Starring: Michelle Bauer, Jay Richardson, Linnea Quigley
Director: Fred Olen Ray
Top billing goes to Gunnar Hansen and Linnea Quigley, but this low budget slasher from 1988 is best remembered for Michelle Bauer’s edgy turn as Mercedes, the west LA streetwalker who goes in for some extreme manscaping with the aid of a giant Black & Decker.
The tongue in cheek story revolves around a private eye (Jay Richardson) who is hired to track down a runaway but instead finds himself investigating a rash of dismemberments – the likely culprits, a ring of prostitutes involved in a “love ’em and cleave ’em racket”. The movie has its lulls, but the jokey hardboiled dialogue is fun, and it sparks to life whenever Bauer appears, especially during the classic scene (familiar to anyone who’s ever seen a highlights selection of ’80s slasher movie clips) when she lures a world-weary john back to her place and has her way bloodthirsty way with him. Bauer, who graduated to acting roles after appearing in wrestling movies, has to rank as one of the most underrated of the decade’s scream queens – she has a screen presence not unlike Kim Cattrall’s and a manic ebullience that’s all her own.
Not be outdone, Linnea Quigley also has a memorable moment when she performs the virgin dance of the double chainsaws. And the film is surprisingly good looking, with an attractively seedy LA ambience, very well shot and lit in moody tones by Scott Andrew Ressler.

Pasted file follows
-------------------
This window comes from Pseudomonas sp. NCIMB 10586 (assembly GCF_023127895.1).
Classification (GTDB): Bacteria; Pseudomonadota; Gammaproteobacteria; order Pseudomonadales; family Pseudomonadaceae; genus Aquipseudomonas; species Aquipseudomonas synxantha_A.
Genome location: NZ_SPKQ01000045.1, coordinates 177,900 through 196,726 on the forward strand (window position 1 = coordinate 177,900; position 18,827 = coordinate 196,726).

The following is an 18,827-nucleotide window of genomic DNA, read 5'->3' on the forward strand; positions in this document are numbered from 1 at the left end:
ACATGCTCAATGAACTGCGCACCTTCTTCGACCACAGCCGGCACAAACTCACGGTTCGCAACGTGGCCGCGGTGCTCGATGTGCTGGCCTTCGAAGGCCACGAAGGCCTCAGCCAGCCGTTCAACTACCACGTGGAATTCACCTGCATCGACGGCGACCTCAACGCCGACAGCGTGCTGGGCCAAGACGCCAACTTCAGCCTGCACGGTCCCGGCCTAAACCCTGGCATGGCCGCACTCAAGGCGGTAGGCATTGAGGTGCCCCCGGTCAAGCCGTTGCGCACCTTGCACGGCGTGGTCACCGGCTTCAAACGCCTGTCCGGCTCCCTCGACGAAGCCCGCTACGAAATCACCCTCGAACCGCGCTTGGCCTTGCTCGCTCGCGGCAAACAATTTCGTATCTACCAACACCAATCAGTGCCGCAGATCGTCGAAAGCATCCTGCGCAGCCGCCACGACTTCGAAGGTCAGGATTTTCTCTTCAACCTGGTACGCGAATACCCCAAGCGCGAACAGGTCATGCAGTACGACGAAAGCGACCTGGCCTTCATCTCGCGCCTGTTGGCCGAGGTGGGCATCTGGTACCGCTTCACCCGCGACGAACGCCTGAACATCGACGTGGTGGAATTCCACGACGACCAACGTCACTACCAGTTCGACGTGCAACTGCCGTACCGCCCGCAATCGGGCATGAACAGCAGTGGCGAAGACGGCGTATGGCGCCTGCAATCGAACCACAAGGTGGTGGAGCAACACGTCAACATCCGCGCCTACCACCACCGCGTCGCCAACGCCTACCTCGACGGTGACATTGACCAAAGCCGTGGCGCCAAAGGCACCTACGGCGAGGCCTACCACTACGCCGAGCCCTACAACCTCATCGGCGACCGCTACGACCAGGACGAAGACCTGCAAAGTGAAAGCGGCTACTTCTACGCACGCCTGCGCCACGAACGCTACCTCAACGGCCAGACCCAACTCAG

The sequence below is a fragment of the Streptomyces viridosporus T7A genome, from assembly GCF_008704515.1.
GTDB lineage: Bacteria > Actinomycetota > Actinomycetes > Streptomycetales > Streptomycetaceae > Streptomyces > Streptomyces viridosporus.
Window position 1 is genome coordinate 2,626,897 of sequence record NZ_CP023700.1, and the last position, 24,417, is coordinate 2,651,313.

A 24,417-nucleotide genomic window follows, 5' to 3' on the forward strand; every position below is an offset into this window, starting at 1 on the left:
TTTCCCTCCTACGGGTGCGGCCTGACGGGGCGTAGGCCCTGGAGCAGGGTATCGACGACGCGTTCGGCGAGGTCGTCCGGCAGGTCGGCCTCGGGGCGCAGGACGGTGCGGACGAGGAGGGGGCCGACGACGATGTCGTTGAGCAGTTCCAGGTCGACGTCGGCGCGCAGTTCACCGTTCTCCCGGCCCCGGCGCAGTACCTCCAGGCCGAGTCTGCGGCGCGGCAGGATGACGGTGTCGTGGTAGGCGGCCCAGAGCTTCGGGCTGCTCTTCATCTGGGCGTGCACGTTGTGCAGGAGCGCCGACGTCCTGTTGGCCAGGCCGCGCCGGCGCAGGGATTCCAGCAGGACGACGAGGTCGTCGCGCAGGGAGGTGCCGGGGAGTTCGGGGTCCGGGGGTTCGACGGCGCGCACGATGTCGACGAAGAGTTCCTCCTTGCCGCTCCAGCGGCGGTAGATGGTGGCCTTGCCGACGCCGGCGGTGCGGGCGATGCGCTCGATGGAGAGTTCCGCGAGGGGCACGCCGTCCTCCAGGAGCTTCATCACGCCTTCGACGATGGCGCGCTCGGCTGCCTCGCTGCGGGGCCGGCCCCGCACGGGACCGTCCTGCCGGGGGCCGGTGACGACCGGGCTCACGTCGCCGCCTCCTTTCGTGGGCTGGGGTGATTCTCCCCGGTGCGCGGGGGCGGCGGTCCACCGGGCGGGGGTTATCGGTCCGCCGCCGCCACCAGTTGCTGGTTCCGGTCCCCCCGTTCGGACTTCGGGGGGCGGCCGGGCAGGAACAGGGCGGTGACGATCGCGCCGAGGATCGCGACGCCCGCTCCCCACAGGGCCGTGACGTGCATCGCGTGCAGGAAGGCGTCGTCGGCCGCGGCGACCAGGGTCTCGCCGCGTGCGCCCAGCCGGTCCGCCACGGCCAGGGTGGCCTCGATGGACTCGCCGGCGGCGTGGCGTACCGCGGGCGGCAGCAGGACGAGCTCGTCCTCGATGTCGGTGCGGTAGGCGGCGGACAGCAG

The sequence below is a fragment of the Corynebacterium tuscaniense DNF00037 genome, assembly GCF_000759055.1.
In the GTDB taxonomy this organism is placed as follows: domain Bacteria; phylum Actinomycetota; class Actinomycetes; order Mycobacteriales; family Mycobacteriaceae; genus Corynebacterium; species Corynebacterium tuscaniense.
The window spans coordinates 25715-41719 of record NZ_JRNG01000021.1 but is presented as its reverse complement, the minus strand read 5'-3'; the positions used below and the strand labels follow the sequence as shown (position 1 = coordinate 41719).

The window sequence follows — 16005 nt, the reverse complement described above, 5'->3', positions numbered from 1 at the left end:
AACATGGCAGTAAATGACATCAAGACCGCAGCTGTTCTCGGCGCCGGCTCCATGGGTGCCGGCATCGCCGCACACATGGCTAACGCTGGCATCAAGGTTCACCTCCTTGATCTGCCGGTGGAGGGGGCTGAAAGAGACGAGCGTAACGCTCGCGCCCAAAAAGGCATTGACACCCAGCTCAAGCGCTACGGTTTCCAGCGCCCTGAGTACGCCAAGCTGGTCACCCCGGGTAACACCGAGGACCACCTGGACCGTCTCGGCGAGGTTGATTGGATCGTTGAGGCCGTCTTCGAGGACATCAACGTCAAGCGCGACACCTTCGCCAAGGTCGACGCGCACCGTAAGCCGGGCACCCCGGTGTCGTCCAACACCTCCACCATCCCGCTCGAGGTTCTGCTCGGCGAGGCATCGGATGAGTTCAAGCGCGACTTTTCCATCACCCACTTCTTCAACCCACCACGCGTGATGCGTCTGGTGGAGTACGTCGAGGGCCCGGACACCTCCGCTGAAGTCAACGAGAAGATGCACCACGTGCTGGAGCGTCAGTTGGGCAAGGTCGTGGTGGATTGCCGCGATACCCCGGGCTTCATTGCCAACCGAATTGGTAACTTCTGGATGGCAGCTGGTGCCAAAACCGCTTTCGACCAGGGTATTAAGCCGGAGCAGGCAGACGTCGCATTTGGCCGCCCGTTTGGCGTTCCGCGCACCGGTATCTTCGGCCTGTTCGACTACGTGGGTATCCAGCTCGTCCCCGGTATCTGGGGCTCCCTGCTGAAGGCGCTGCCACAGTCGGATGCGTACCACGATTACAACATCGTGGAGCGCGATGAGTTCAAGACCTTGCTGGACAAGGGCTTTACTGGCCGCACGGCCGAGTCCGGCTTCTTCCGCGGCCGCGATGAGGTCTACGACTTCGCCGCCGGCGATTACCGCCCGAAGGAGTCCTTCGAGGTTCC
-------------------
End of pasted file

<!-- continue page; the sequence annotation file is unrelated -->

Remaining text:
Despite its rough edges, there’s something lively and endearing about Hollywood Chainsaw Hookers, and so long as you don’t expect all of its scenes to be as good as the one it’s famous for, it comes across as a winning combination of gore, cheesecake and spoofery. 6/10
The transfer is a little grainy at times, but with a nice tawny palette and plenty of presence. The early scene with Bauer covered in blood looks great, as does a later one with another homicidal prostitute, Lisa, and a pervy photographer. 7/10
Linnea Quigley’s Horror Workout Video – 1 hr spoof workout video with clips from Quigley’s films, some nudity and interruptions from nuisance callers and zombies. An odd concoction, but appealing in a clean 4:4 ration transfer from video. It also comes with a nice, gossipy audio commentary in which we learn that the opening shower scene was filmed at her mum’s house. A slick new 27-min featurette in which the director explains how the film was shot over 5 days, with borrowed equipment and offcuts of 35 mm film, during pickup days for another movie. Also an older but still very interesting 23-min featurette in which we learn that the extras in the temple scene at the end were streetwalkers off Sunset Boulevard. 10/10